Inside the national park you can find glacier tongues resting on the green fields of the lowland, Jökulsárlón glacier lagoon, a glacial lagoon open to the ocean and filled with floating icebergs that wash up on shore and stand gleaming on the black beach, dubbed Diamond beach. The park also boasts colorful mountains and deep valleys, as well as rich birdlife, reindeers and seals.

Day 10 — Westman Islands

Located off Iceland’s south coast, the Westman Islands (Vestmannaeyjar) were formed by volcanic eruptions around 10,000 years ago. Sail past Surtsey Island, a UNESCO World Heritage site that emerged from the sea in 1963 and is one the youngest land masses on earth. Westman Islands are surrounded by 15 other uninhabited islands and around 30 rocks and skerries offering refuge for rich array of seabirds. Westman Islands are considered to have the largest Atlantic puffin colony in the world, and when sailing around the islands it is not uncommon to see puffins but also whales and seals.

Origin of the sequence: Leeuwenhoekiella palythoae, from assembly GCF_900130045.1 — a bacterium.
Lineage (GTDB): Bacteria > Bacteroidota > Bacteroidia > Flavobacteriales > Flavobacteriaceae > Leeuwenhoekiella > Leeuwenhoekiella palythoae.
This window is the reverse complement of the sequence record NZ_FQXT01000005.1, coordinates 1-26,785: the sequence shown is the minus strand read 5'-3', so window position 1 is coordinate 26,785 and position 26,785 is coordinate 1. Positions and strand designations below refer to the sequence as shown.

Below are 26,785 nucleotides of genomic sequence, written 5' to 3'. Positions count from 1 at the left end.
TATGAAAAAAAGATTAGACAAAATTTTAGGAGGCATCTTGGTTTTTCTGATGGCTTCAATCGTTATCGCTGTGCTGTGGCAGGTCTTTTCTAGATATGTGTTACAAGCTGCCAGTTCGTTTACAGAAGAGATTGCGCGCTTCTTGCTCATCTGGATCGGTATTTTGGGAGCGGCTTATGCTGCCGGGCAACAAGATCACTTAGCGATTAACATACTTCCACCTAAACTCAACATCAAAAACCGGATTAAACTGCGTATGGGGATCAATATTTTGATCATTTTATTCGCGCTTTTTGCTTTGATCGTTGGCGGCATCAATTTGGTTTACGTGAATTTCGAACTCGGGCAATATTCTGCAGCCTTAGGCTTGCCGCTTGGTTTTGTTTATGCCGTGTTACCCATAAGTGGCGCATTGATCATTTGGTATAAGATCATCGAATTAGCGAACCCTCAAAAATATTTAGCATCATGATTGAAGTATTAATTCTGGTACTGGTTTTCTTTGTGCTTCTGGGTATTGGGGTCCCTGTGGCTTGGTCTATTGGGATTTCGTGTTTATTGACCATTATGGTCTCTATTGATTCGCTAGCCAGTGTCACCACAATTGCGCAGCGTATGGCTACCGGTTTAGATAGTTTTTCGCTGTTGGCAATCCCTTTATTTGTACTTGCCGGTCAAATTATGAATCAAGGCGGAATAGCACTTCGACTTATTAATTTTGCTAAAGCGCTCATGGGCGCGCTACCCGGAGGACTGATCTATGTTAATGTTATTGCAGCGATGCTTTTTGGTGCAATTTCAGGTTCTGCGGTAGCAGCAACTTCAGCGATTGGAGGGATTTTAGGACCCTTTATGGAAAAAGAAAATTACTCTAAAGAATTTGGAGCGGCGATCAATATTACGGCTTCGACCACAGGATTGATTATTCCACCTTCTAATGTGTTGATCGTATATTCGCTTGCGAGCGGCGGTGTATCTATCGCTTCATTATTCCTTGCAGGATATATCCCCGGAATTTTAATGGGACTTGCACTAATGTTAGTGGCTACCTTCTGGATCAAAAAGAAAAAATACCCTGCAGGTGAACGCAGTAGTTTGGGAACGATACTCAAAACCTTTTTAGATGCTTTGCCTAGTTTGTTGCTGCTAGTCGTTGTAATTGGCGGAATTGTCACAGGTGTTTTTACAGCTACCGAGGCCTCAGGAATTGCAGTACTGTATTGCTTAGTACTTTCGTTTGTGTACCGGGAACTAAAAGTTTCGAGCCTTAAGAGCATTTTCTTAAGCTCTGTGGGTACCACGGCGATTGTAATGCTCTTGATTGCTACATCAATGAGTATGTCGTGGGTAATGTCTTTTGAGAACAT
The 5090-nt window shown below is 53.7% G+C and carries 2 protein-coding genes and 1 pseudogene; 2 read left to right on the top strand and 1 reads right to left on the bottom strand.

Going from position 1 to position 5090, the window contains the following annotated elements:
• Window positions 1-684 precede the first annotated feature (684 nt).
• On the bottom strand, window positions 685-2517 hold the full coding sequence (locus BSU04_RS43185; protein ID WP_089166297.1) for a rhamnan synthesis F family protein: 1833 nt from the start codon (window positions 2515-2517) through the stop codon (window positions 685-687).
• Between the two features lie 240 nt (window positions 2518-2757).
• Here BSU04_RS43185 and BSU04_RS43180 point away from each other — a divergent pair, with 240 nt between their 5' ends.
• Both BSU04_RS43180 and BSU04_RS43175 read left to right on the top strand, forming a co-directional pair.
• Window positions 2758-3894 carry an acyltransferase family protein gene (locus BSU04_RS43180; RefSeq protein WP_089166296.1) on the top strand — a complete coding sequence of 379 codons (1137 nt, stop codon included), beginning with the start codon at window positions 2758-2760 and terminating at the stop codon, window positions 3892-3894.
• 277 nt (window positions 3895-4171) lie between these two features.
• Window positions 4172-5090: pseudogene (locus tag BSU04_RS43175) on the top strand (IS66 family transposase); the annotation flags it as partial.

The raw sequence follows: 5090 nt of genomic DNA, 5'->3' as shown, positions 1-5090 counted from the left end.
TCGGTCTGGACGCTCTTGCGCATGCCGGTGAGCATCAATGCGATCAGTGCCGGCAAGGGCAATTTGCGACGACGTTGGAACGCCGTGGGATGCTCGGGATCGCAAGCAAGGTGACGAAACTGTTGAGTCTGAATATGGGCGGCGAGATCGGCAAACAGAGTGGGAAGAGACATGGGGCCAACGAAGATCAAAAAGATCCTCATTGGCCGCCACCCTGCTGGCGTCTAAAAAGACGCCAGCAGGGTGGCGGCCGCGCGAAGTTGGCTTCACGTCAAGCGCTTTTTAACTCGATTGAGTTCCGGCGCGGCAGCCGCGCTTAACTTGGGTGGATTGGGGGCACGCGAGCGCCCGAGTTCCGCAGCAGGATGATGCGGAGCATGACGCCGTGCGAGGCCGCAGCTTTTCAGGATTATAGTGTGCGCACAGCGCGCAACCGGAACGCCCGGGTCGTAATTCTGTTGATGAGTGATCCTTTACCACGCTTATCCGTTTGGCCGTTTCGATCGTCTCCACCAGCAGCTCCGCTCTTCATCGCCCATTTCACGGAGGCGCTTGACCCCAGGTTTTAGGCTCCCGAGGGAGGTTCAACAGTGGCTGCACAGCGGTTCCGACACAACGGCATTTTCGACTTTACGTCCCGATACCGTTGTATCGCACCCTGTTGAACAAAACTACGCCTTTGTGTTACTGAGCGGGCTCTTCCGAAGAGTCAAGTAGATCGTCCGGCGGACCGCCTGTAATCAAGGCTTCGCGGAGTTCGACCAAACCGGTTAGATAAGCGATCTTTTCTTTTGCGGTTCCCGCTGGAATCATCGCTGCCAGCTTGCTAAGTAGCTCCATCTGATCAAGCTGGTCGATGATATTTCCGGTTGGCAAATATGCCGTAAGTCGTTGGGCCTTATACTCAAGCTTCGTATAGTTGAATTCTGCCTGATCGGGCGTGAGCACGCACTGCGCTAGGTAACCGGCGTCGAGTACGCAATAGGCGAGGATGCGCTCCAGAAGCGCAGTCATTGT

Heimaey is the main island in the archipelago and it has the population of around 4,200. Ashore on Heimaey, the only inhabited island in the archipelago, we see half-buried houses that remain from a violent 1973 eruption and visit the impressive Eldheimar Museum to learn about the volcanic eruption.

Eruptions are a big part of the history of Westman Islands where there are two volcanoes – one that erupted around 6,000 years ago and of course, Eldfell that erupted in 1973, forcing all of the island’s inhabitants to evacuate for the mainland. Serendipitously, due to bad weather the day prior to the eruption, all the fishing boats remained in the harbor and were able to help transport Heimaey’s inhabitants to the mainland. You can learn more about the story of the eruption and the aftermath at the fascinating Eldheimar museum, which includes a display of a house that was buried in ash during the eruption.